Wahpeton Man Sentenced for Trapping Bald Eagle
FARGO - U.S. Attorney Timothy Q. Purdon announced that on Dec. 19, 2012, Jay P. Schuler, Wahpeton, N.D., pleaded guilty and was sentenced by Magistrate Judge
Karen Klein on a charge of taking and trapping a bald eagle in violation of the Federal
Magistrate Judge Klein ordered Schuler to pay a $1,000.00 fine and make a
community service payment in the amount of $6,500.00 to the National Fish and Wildlife
Foundation to benefit eagles in North Dakota. A $25.00 special assessment was also
ordered to be paid immediately.
The Bald and Golden Eagle Act prohibits the taking, killing, or trapping of eagles.
The charge is a Class A Misdemeanor which carries a maximum term of imprisonment of
up to one year and a fine of up to $100,000.00.
On Dec. 24, 2011, a North Dakota game warden responded to a report that an
eagle was caught in a trap near Wahpeton. The warden found an adult bald eagle that had
a leg caught in a spring trap which was staked to the ground. A turkey carcass had been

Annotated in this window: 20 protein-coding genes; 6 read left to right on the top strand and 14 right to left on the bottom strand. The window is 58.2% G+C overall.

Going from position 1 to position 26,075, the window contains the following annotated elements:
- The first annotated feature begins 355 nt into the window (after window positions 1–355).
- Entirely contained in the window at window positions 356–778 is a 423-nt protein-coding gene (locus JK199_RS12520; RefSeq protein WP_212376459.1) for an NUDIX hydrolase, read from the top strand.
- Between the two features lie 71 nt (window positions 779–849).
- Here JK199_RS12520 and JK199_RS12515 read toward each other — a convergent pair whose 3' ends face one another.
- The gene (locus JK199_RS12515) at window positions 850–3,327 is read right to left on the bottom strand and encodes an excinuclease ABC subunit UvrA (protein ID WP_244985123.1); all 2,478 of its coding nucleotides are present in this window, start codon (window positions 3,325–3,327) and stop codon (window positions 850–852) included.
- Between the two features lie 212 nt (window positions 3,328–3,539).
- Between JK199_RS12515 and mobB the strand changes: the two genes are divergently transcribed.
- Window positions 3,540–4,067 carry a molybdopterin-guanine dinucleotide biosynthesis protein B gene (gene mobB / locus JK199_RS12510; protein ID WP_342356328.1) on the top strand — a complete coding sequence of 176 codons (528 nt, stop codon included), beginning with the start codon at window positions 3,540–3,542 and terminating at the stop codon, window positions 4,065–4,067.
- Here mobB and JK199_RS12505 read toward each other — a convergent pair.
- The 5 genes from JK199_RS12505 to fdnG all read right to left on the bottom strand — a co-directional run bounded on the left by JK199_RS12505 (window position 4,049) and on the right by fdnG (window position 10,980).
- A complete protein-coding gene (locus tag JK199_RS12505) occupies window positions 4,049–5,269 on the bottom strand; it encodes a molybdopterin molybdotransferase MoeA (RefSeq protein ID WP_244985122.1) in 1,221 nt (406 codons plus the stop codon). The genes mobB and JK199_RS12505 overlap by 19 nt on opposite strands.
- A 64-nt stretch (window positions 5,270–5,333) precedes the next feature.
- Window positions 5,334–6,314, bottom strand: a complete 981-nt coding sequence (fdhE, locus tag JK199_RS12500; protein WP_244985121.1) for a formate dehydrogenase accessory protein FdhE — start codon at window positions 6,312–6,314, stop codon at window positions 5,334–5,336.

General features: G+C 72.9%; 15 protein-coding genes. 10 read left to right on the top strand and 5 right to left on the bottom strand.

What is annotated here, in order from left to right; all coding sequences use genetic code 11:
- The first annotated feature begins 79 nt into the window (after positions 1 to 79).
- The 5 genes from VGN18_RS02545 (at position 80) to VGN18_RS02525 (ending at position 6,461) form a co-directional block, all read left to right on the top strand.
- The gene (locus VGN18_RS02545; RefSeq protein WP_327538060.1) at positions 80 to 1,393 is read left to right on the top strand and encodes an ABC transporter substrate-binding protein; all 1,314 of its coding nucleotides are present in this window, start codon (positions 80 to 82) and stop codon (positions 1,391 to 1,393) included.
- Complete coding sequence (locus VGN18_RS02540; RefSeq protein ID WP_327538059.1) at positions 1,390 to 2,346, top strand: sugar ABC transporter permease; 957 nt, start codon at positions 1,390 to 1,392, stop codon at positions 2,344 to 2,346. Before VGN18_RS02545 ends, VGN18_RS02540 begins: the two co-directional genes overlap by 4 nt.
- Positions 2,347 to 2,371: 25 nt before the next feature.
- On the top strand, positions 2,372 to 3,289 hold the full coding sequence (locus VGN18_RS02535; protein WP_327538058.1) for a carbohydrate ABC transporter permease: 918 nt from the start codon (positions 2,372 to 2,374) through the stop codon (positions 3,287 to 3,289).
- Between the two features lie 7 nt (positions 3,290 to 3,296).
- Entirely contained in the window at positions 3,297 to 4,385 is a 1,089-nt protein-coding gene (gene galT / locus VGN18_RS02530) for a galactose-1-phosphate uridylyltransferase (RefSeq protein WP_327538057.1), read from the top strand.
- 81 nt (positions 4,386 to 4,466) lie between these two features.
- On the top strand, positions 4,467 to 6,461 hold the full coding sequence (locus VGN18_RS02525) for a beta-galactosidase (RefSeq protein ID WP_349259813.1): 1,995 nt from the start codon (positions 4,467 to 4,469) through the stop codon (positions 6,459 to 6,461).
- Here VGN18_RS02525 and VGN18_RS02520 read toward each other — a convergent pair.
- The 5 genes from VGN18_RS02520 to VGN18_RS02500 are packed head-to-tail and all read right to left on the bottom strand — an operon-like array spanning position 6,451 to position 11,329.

placed near the trap. The carcass was exposed. It is a violation of North Dakota law to
place a trap within 25 feet of an exposed bait (North Dakota Century Code, Section 20.1-
Schuler admitted that he was trapping, set the trap that caught the bald eagle, and placed the turkey carcass next to the trap. The bald eagle was freed from the trap and transported to the Wahpeton Zoo for care and treatment of its injuries. The eagle has permanent damage to a talon but has been released to the wild.
Individuals who set traps are reminded and warned that setting exposed baits next
to trap sets is illegal and attracts eagles and other raptores. Moreover, pole trapping is an
illegal trapping method that attracts raptores and migratory birds. Pole trapping is the
setting of leg hold traps on top of fence posts in an attempt to kill eagles, hawks and owls.
Federal authorities will continue to prosecute offenders who use these illegal trapping
methods to kill raptores.
The case was investigated by the N.D. Game and Fish Department and the
U.S. Fish and Wildlife Service.
Assistant U.S. Attorney Cameron Hayden prosecuted the case.